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So you’ve got a hopelessly blocked drain but you’re not quite ready to call in the professionals. You’ve boiled the kettle and poured it down the offending drain with a magical mix of bi-carb and vinegar – with no luck. The chemical drain cleaner said no, ten minutes of elbow-grease with the plunger didn’t work, and shouting expletives merely resulted in the drain laughing back at you. But don’t give up yet – because you’re yet to meet a drain snake.

Otherwise known in the business as a plumbers eel, plumbing snake, electric eel or drain eel, this nifty and super-affordable hand-held contraption may have a lot of names but it’s great for a single reason – it really can help to unblock a stubbornly blocked drain. In fact, every plumber will have one or two in their van – you can be sure of that!

But if this is all news to you and you have no idea how to use a drain snake, Brisbane’s blocked drain plumbing masters are here to help! If you’re a bit of a whiz at simple DIY and saving a few bucks on a plumber call-out sounds attractive, we have a great little crash course for you.

Drain snake or electric eel?

First, however, we need to clear up a common misconception: a drain snake is NOT an electric eel. Google the latter and you’ll find a big, powered contraption on wheels that is in effect the ‘daddy’ of the drain snake world – the electric eel. What we’re talking about today is a hand-held, unpowered version – the type of drain snake Bunnings will stock for a great price. However, it’s based on the same principle of cables or coils that slither like an eel or a snake into your drain to mush up whatever’s blocking it.

How to use a drain snake by following these 5 steps:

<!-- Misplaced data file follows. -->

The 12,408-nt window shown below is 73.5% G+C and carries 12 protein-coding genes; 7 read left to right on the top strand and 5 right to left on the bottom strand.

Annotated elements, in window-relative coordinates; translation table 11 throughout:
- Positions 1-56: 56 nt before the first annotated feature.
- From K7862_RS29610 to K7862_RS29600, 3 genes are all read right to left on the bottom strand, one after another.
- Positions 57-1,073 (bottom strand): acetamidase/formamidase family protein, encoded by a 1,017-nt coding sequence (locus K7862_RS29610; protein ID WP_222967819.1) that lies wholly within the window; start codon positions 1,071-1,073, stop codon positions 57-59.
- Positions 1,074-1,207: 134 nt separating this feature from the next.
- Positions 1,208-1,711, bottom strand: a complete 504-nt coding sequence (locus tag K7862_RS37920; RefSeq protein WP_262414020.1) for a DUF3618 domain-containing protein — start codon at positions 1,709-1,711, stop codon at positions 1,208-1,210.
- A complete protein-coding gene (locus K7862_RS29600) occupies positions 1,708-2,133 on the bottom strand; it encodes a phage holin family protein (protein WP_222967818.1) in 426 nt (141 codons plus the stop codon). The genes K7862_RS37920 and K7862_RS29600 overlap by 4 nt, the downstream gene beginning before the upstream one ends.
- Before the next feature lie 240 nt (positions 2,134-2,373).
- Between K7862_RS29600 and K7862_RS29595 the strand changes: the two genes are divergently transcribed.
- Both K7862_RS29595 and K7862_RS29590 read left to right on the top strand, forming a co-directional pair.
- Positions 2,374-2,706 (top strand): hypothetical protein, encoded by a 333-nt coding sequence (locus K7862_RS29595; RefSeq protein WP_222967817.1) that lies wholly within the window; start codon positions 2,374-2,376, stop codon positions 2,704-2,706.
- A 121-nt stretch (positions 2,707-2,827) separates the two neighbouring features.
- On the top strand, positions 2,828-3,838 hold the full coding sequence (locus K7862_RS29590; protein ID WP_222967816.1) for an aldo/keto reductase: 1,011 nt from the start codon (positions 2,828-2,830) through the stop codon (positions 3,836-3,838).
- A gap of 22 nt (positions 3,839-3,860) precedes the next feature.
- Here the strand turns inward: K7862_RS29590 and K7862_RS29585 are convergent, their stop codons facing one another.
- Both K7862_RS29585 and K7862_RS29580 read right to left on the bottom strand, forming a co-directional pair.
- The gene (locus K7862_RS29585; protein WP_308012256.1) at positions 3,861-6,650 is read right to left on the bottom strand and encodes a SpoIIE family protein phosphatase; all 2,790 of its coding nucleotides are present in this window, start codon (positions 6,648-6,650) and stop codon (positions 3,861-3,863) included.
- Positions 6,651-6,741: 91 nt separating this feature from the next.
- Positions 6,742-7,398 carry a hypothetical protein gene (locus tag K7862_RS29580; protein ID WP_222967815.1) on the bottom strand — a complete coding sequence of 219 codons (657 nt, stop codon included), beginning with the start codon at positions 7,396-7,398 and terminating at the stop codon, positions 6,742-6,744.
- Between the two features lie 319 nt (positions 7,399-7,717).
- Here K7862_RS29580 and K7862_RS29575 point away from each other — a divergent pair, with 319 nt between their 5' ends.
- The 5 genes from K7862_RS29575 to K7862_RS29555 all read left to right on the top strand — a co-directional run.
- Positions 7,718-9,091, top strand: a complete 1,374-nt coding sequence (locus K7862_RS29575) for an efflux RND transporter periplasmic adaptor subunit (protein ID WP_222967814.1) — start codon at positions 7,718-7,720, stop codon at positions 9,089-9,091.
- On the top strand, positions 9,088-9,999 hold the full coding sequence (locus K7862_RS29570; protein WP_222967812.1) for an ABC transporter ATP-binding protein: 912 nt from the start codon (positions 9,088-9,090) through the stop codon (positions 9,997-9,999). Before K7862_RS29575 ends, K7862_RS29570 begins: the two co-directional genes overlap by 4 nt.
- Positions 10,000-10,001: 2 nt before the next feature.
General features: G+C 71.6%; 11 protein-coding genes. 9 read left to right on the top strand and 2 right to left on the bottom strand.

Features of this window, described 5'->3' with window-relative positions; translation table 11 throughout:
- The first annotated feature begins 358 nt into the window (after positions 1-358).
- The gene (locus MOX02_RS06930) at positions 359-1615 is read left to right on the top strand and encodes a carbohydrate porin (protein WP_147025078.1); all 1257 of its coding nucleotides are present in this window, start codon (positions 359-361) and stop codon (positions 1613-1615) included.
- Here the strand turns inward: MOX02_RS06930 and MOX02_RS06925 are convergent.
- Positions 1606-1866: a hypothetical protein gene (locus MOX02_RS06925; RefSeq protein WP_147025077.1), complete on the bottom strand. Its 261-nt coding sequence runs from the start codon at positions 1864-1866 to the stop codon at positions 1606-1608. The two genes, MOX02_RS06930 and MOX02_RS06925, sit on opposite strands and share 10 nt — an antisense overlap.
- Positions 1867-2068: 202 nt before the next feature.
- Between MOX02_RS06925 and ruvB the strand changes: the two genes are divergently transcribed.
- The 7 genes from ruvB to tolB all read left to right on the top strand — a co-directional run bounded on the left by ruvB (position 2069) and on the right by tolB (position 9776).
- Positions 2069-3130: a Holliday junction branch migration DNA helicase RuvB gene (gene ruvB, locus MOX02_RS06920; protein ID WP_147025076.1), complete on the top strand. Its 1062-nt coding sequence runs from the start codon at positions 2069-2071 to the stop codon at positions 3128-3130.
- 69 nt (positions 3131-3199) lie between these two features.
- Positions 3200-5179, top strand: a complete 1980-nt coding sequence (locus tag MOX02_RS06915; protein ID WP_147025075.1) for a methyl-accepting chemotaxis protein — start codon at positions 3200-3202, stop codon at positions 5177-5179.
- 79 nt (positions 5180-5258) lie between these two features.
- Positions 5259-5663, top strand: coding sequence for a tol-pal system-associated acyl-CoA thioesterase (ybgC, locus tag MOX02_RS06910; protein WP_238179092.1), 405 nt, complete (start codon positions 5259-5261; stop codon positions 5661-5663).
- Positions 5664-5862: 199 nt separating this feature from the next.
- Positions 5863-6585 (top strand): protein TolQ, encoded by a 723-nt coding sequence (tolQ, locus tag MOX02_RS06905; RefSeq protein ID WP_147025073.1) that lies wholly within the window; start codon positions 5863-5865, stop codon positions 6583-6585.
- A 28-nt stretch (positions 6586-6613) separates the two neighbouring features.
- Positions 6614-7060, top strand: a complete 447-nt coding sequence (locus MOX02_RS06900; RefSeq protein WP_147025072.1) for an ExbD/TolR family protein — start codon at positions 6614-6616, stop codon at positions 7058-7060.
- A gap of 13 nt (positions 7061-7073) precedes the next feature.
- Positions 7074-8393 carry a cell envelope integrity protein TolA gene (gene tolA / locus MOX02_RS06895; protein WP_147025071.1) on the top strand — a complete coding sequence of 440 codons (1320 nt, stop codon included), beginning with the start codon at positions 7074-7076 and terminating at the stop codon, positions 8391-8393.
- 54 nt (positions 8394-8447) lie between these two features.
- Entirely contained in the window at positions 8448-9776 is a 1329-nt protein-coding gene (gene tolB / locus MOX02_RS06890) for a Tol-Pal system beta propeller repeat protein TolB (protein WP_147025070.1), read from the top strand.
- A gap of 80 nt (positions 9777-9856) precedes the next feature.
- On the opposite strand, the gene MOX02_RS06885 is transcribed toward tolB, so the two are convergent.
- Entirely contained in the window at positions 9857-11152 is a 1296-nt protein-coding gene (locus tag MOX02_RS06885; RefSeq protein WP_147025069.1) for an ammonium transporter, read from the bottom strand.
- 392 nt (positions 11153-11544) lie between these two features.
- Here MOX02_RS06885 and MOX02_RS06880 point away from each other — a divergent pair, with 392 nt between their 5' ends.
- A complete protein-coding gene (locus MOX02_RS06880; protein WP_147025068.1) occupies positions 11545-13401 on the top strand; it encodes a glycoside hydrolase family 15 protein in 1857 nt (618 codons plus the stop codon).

1. Insert the drain snake

It’s easy to find the ‘head’ of the snake in order to guide it into the blocked drain. You may have to wiggle and push just a little bit, but if it won’t go down unless you really force it, take caution – you don’t want to damage the pipe.

2. Uncoil the drain snake

Apart from the snake’s head, the other obvious feature of the drain eel is the handle. As you turn it at a steady, consistent pace, your wound-up snake will begin to slither down your drain. Once you detect it may have reached the blockage, stop and proceed to step 3.

3. Break up that blockage!

The major reasons for blocked drains are caused by a steady build-up of all that gunk, grease, soap, hair and general muck and other debris that heads south down your drain every time you use it. Now that your snake has stopped uncurling, give it a final little push and wind it back a few inches or so. Then wind it forwards a few inches, wiggling and pulling and pushing as you do so. Use your instincts to break up the blockage that has your drain all backed up.

Warning!: If you feel great resistance, or hear or detect metal grinding and scraping away, stop immediately. What you don’t want to do is break up your pipe!

4. Is your blockage gone?

If all you had was a simple drain blockage, you should be able to wind the drain snake back up and marvel at your DIY handiwork. Just be careful as you do that winding up that the snake’s sharp head doesn’t damage the drain entrance as it re-emerges.

5. Time to call Brisbane’s best!

Is your drain now beautifully unblocked? If so, well done – but if not, don’t panic. Actually, your blockage may not have been a simple build-up of drain gunk, but:

If so, you may need to take advantage of Brisbane Plumbing and Drainage’s renowned, skilled, fully-licensed and highly experienced local Brisbane plumbers! We have all the specialist gear, tools, technology, knowledge, techniques and tricks that means no matter what’s lurking inside your drains, it will be no sweat for us. Give us a call and we’ll pledge upfront to offer fair, fixed pricing and a workmanship guarantee – and a seamlessly flowing drain at the end of the process! Give us a call or drop us a message right now and we’ll be there in a flash.